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Christmas is a time for stars – we put stars on our Christmas trees, sing about stars in carols, send cards with glittering stars on them, and cut gingerbread in the shape of stars. Elea at British Baby Names has a post on starry names up on her lovely Advent calendar; she also had a post on astronomical names back in October, which contains many star names. If you name your child after a star, you will want to show them “their” star when they get older, so I’ve given a few hints as to the best time to view the star from Australia; to learn more, two great resources are the Skynotes newsletter from the Melbourne Planetarium (includes video), and the Beginner’s Guide to the Night Sky at ABC Science. I normally do ten names per list, but because it’s the last set for the year I’ve done twelve – besides, stars naturally seem to go in groups of twelve, don’t they?
Alya is a common name for the yellow binary star Theta Serpentis in the constellation Serpens (“The Serpent”). Its name comes from the Arabic word alyah, meaning “fat tail of the sheep”. Arab astronomers saw this part of the sky as a pasture, with Alya representing a sheep’s tail. The Arabs have cooked with the rich fat from a sheep’s tail for centuries, and it is still considered a delicious comfort food. It might seem like calling your daughter Lard, but it fits in with the popular Aaliyah variants, while being simpler to pronounce and spell. You can always tell people the baby is named after a star that represents a sheep gambolling in a field; however vegetarians may not be able to get past the fact that the Arabs were looking up at the star and thinking, “Yum yum yum”. Serpens is visible in Australia in the middle of winter, and its stars are not easy to see.
Andromeda is a constellation named after a character from Greek mythology. This princess was chained naked to a rock for a sea monster to gobble, thanks to her rather stupid mother’s boasting of her beauty. The hero Perseus, on his way home from other heroic deeds, saw her in distress, and did the traditional hero’s rescue-and-marry-damsel manoeuvre. An awkward detail was that Andromeda was already engaged to her uncle, but Perseus turned him into stone, which got rid of him nicely. The name is pronounced an-DROHM-eh-da, and is said to mean “to think as a man” in Greek, interpreted as meaning to be as intelligent or brave as a man – which sounds a bit sexist, but the story isn’t exactly a feminist fairytale, and it’s clearly meant to be complimentary. Andromeda is a stunning name which can easily be shortened to Andie, Annie, Meda, Mia or Romy; it will remind people of the Andromeda Galaxy, which you can see best in November from Australia, along with the constellation.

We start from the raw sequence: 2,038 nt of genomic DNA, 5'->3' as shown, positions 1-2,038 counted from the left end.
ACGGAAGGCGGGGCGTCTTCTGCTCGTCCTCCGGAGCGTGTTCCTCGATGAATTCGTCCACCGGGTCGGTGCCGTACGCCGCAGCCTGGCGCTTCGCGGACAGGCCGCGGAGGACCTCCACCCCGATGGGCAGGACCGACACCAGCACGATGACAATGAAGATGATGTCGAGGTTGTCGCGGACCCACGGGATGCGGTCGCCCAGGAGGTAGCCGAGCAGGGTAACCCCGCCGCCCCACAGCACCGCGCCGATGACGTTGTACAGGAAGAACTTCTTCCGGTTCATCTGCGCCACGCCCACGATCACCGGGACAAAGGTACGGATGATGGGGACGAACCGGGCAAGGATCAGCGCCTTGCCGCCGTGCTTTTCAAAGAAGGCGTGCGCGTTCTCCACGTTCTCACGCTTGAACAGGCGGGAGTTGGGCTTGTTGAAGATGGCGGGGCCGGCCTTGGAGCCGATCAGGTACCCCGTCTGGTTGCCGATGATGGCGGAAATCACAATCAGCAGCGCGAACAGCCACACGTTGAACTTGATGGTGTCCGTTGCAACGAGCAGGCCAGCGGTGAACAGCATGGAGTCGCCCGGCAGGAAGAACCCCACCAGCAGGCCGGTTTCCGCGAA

Capella is a common name for the yellow star Alpha Aurigae, the brightest in the constellation Auriga (“The Charioteer”). It means “little she-goat” in Latin, and represents the divine goat Amalthea from Roman mythology. Amalthea was the foster-mother of the god Jupiter, and provided him with milk. When Jupiter broke off one of her horns, it became the ‘”horn of plenty”, which provided its owner with whatever food they desired. For the Boorong people of Victoria, this star was Purra, a kangaroo who is chased and killed by the twins in the constellation of Gemini; the tracks of Purra form the bed of the Wimmera River. Capella is a small town in central Queensland named after the star, so it’s a surprisingly Australian choice as a star name. It’s a fresh twist on Capri or Caprice, with the popular -ella ending. You can see Capella on the northern horizon during summer in Australia, and it’s bright enough to be clearly visible.
Carina is a constellation of the southern hemisphere; its name is Latin for “keel”, and it represents part of the ship, the Argo, sailed by Jason and the Argonauts in Greek legend. The most prominent star in the constellation is Canopus, the brightest star of southern skies, clearly visible and high in the sky. If you live in the far south of Australia, Canopus will never set. The Bibbulum people of south-western Australia saw Canopus as their ancestor Waa Wahn, the trickster crow. The Maoris called it Atutahi, or “Stand Alone”, because of its brightness. Carina also has meteor showers which peak around Australia Day, and contains the Diamond Cross, sister to the Southern Cross. Considering that the winged keel on Australia II is said to have won us the America’s Cup in 1983, Carina adds up to being a patriotic star name (and suitable for boaties). As Carina is also a name related to either Cara or Katherine, it has the added advantage of sounding like a “regular name”.
Gemma is a common name for the binary star Alpha Coronae Borealis, the brightest in the constellation Corona Borealis (“The Northern Crown”). In Greek mythology, Corona Borealis represents a crown worn by Ariadne when she married the wine god Dionysus; Gemma is Latin for “jewel”, so it’s “the jewel in the crown”. Australian Aborigines called this constellation The Boomerang, because of its shape (being in the southern hemisphere, we see the constellation upside-down). Gemma is a popular name in Australia, and the star association helps give it another layer of meaning, while also showing that you don’t need to have a strange or rare name to be named after a star. The constellation is best viewed in winter from Australia, and its difficult to see without practice.
In the constellation Centaurus (“The Centaur”) is a tiny white dwarf star, smaller than the Earth, with the boring name of BPM 37093. Its carbon atoms are believed to have formed a crystalline structure, and because diamonds are also carbon arranged in crystalline formation, astronomers have nicknamed this star Lucy – as in Lucy in the Sky with Diamonds. It’s a fun star and song reference for a very popular name, and as you probably know, Lucy means “light”, which seems apt for a star. Because of its size, you can only see Lucy with a telescope; however the constellation Centaurus is the most magnificent in the southern hemisphere, with two of the brightest stars, Alpha and Beta Centauri. You can see a great portion of the Milky Way in Centaurus, and on a moonless autumn night, it will be easy enough to point at Lucy’s general location. Does it matter if it cannot be seen? The Little Prince told us that what is essential is invisible to the eye …